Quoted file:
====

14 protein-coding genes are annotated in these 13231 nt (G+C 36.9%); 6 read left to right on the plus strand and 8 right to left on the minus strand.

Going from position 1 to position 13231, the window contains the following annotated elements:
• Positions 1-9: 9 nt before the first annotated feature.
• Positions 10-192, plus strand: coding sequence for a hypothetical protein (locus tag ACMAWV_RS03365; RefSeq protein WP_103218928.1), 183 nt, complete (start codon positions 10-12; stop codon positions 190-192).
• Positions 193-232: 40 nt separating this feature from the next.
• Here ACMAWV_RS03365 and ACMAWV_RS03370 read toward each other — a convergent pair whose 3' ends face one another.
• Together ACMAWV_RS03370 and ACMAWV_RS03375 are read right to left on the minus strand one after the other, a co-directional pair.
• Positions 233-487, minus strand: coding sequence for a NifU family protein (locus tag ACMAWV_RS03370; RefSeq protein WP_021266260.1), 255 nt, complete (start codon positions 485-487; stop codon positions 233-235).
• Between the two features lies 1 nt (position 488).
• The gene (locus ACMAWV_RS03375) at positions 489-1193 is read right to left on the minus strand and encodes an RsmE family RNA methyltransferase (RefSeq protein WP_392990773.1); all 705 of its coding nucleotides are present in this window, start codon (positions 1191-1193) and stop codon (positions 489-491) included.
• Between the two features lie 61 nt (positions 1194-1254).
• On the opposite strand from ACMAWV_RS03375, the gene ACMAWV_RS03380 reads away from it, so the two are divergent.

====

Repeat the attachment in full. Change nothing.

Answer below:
14 protein-coding genes are annotated in these 13231 nt (G+C 36.9%); 6 read left to right on the plus strand and 8 right to left on the minus strand.

Going from position 1 to position 13231, the window contains the following annotated elements:
• Positions 1-9: 9 nt before the first annotated feature.
• Positions 10-192, plus strand: coding sequence for a hypothetical protein (locus tag ACMAWV_RS03365; RefSeq protein WP_103218928.1), 183 nt, complete (start codon positions 10-12; stop codon positions 190-192).
• Positions 193-232: 40 nt separating this feature from the next.
• Here ACMAWV_RS03365 and ACMAWV_RS03370 read toward each other — a convergent pair whose 3' ends face one another.
• Together ACMAWV_RS03370 and ACMAWV_RS03375 are read right to left on the minus strand one after the other, a co-directional pair.
• Positions 233-487, minus strand: coding sequence for a NifU family protein (locus tag ACMAWV_RS03370; RefSeq protein WP_021266260.1), 255 nt, complete (start codon positions 485-487; stop codon positions 233-235).
• Between the two features lies 1 nt (position 488).
• The gene (locus ACMAWV_RS03375) at positions 489-1193 is read right to left on the minus strand and encodes an RsmE family RNA methyltransferase (RefSeq protein WP_392990773.1); all 705 of its coding nucleotides are present in this window, start codon (positions 1191-1193) and stop codon (positions 489-491) included.
• Between the two features lie 61 nt (positions 1194-1254).
• On the opposite strand from ACMAWV_RS03375, the gene ACMAWV_RS03380 reads away from it, so the two are divergent.